James Blake/Bright Eyes

31-year-old Conor Oberst used to be where 22-year-old James Blake is now: atop a wave of boy-wonder hype. Retiring the Bright Eyes name once promotion for this one is done, Oberst says he’s after a fresh start, and he sounds like he could use it. Blake, meanwhile, is off to a start almost as promising as you might have heard.
James Blake: James Blake
Overrated as some kind of breakthrough for electronica with feelings, this British dubstep sensation’s debut is, true enough, electronica with feelings. Just hold off on the breakthrough. Blake’s neatest trick is the way he synthesizes and processes his own voice to make it sound like another one of his gizmos, then comes at you straight, voice pure and pained, accompanied by nothing but a drifting piano. It’s all very evocative, but I’m not convinced it’s meant to signify anything in particular about British dubsteb or the singer-songwriter form or our digital existence. The words, which are spare and sad and resemble Zen koans, shouldn’t be taken separately from the music, and they work just fine as a part of it. But if you come in looking for anything besides mood music, you might be disappointed. As mood music, though, it’s awfully effective; Blake already has that innate and rare ability to make you feel lonely and assure you that you aren’t alone in it. B+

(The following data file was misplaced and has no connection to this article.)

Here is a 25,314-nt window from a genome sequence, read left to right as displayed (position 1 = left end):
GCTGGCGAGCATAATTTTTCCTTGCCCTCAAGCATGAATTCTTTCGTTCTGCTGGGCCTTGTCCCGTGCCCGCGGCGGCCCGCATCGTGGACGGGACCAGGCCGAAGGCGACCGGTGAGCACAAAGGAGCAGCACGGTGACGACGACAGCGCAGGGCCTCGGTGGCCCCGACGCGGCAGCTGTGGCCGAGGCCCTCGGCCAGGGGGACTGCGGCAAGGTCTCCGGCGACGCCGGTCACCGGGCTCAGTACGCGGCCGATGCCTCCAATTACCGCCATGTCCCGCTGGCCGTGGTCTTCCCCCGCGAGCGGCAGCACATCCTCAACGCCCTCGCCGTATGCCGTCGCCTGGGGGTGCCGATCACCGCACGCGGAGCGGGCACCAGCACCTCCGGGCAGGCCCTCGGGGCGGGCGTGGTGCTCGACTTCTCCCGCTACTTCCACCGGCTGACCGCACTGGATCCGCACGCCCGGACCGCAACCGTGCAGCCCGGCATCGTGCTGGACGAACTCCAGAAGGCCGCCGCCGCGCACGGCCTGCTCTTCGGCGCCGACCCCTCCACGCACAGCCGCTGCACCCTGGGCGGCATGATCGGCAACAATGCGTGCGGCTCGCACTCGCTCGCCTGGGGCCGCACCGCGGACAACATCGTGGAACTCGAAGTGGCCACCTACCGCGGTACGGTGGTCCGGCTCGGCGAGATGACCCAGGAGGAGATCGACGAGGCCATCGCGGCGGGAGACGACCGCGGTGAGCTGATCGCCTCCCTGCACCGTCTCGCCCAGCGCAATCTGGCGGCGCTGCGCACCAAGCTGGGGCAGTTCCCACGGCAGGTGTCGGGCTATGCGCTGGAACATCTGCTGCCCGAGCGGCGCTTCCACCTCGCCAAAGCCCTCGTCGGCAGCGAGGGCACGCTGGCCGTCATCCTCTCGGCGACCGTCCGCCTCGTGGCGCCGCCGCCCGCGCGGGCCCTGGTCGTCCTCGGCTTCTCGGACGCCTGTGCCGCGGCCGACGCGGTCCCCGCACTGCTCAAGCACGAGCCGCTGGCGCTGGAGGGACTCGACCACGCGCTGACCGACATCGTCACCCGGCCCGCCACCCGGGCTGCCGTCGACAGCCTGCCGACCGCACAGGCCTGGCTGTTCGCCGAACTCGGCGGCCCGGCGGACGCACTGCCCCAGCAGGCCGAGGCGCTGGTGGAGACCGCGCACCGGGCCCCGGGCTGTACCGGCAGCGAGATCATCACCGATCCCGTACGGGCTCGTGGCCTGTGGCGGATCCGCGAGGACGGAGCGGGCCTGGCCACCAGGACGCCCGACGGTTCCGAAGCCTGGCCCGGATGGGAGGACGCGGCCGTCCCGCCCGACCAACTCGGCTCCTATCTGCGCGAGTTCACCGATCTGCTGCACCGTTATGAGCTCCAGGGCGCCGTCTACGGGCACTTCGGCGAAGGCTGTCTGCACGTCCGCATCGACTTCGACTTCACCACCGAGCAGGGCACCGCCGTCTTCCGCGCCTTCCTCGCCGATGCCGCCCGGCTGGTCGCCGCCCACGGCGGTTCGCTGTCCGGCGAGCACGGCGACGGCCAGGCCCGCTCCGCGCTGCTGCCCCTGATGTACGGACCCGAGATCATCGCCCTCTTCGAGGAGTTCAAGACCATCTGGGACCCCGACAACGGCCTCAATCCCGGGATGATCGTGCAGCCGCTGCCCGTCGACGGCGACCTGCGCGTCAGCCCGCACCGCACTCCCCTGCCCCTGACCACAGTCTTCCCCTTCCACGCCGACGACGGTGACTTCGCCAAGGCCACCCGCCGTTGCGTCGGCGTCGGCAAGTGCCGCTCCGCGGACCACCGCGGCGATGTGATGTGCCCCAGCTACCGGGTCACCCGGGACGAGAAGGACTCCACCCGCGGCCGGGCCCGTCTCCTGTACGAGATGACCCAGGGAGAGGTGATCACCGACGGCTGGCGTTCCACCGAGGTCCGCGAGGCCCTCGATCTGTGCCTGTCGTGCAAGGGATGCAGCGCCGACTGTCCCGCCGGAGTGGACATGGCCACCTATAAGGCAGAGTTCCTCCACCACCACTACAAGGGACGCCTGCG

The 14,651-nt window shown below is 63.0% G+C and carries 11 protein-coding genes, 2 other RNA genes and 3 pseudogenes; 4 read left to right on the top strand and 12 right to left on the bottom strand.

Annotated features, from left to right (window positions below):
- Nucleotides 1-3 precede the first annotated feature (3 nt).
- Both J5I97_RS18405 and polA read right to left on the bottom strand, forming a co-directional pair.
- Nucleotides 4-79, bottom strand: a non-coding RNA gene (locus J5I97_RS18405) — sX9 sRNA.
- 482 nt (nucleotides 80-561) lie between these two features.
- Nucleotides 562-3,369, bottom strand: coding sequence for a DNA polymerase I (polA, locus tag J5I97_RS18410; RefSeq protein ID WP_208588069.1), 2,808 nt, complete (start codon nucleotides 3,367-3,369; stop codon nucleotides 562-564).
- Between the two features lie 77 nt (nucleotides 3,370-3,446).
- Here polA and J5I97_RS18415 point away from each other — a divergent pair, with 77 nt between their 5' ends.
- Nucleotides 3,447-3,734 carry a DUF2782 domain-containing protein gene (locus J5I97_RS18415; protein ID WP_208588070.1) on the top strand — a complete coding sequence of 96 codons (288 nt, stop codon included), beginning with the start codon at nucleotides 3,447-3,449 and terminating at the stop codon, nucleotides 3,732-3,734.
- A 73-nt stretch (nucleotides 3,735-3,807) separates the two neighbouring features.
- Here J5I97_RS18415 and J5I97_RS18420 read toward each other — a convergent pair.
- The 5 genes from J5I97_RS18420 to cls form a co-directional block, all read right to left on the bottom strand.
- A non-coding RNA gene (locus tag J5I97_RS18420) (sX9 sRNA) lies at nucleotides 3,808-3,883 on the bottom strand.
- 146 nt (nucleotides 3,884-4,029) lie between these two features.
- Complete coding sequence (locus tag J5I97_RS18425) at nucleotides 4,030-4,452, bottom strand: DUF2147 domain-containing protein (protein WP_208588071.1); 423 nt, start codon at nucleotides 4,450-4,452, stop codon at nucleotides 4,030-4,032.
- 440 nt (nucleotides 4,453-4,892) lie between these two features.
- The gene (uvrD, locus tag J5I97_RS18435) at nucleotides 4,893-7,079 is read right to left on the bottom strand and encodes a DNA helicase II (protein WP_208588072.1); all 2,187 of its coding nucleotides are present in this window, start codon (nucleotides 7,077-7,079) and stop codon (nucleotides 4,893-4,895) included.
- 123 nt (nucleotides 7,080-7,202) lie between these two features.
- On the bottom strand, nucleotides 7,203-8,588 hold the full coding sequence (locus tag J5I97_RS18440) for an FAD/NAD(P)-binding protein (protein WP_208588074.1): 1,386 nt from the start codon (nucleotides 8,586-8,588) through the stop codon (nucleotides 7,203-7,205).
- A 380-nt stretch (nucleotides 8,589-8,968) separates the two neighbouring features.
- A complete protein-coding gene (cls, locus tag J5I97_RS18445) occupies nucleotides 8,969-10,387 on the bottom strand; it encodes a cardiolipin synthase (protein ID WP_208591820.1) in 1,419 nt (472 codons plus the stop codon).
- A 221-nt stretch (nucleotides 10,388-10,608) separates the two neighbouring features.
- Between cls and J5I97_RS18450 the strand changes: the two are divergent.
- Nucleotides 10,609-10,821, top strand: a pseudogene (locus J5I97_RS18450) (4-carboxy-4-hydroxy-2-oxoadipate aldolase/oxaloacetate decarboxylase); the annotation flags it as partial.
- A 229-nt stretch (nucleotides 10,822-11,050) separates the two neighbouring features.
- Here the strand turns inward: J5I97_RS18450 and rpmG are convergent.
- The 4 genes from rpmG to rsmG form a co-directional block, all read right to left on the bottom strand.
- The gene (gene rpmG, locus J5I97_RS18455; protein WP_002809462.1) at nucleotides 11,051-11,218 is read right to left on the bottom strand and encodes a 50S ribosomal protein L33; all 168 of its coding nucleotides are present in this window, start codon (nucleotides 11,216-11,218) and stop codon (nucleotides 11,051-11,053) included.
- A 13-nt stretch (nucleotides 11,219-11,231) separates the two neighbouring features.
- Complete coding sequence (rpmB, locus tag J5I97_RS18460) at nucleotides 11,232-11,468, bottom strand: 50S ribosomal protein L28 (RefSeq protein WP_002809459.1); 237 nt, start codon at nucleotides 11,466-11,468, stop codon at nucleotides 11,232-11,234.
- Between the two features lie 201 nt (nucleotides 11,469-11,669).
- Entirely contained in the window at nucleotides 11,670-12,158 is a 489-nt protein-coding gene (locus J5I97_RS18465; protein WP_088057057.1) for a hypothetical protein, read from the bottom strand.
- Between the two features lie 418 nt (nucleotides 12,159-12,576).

***
Bright Eyes: The People’s Key
Conor Oberst identifies the problem with the latest – and purportedly last – Bright Eyes album right at the top: “Feeling close, but keeping my distance.” Come closer, please. And speak up. If you listen long and hard enough – the music, a glossed up relative of the noise-pop from 2005’s Digital Ash In A Digital Urn, is neither noisy nor poppy enough to open many doors for you – his ideas about a humankind greater than the sum of its parts begin to resonate. Or they do half the time, anyway. The other half, it’s hard to know what, exactly, he’s talking about. We are jejune stars? If you say so. Oberst is at his most galvanizing when shouting a command as simple and inclusive as “everyone on the count of three!” Still, it says something about him that he doesn’t actually count to three for us. B
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